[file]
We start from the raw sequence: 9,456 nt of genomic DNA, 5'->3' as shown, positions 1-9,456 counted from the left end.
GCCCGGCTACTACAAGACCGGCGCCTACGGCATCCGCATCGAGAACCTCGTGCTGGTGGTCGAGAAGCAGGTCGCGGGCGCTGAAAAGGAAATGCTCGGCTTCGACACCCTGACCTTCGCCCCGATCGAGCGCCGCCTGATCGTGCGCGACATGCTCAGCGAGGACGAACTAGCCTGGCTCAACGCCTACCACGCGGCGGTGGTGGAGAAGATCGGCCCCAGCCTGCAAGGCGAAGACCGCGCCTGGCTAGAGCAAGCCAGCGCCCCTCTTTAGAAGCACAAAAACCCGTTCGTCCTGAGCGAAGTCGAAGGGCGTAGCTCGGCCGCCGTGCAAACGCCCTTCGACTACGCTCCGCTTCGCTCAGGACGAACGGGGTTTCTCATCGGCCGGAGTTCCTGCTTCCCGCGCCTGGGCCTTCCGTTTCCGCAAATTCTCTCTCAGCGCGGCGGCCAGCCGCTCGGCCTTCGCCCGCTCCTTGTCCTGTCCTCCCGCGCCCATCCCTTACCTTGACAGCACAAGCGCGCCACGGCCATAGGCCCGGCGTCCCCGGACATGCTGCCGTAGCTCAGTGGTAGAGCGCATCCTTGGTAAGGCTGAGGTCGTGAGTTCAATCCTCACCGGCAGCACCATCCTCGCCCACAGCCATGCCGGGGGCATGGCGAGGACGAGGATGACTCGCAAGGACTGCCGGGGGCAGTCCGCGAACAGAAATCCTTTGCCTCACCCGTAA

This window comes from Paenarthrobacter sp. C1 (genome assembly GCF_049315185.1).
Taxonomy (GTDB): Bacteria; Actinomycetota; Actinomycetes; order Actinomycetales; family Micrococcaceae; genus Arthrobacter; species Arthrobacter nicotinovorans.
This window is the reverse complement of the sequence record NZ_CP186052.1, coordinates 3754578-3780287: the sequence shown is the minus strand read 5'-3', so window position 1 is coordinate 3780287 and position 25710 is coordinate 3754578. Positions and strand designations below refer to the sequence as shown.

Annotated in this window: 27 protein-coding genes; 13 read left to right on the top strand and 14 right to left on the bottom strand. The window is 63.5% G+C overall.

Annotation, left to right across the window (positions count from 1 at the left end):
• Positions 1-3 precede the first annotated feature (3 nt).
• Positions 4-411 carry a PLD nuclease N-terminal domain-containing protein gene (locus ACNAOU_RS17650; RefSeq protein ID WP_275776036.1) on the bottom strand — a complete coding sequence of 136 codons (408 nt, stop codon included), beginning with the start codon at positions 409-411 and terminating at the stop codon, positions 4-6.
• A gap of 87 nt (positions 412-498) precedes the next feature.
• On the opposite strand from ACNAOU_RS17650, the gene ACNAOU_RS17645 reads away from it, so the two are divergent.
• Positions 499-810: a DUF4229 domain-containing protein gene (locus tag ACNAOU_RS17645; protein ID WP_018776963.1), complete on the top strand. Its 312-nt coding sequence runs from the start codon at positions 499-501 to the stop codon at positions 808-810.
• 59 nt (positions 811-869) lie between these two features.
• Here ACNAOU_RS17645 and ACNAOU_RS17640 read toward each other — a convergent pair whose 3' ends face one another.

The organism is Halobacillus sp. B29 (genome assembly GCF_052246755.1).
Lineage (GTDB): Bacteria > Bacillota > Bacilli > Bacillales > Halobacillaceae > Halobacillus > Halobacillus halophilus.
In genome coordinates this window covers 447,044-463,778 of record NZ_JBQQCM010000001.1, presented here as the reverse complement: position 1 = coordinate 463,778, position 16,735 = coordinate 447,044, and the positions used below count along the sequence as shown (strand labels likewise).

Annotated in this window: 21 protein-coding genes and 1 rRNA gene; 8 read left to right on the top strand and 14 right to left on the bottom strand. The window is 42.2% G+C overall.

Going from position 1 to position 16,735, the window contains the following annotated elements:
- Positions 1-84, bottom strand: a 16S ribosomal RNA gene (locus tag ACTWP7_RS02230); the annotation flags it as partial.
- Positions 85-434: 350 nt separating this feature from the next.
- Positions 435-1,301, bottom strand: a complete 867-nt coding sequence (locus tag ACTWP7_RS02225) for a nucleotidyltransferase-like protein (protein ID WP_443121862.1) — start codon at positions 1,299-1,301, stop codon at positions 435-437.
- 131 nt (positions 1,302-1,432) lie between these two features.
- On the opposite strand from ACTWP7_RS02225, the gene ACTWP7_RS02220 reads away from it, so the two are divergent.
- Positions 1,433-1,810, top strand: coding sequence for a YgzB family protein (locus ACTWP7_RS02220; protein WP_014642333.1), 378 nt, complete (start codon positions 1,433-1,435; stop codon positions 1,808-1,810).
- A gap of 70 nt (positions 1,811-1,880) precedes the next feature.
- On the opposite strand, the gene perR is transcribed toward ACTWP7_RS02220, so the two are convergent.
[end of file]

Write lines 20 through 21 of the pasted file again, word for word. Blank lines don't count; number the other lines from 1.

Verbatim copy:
- Positions 1-84, bottom strand: a 16S ribosomal RNA gene (locus tag ACTWP7_RS02230); the annotation flags it as partial.
- Positions 85-434: 350 nt separating this feature from the next.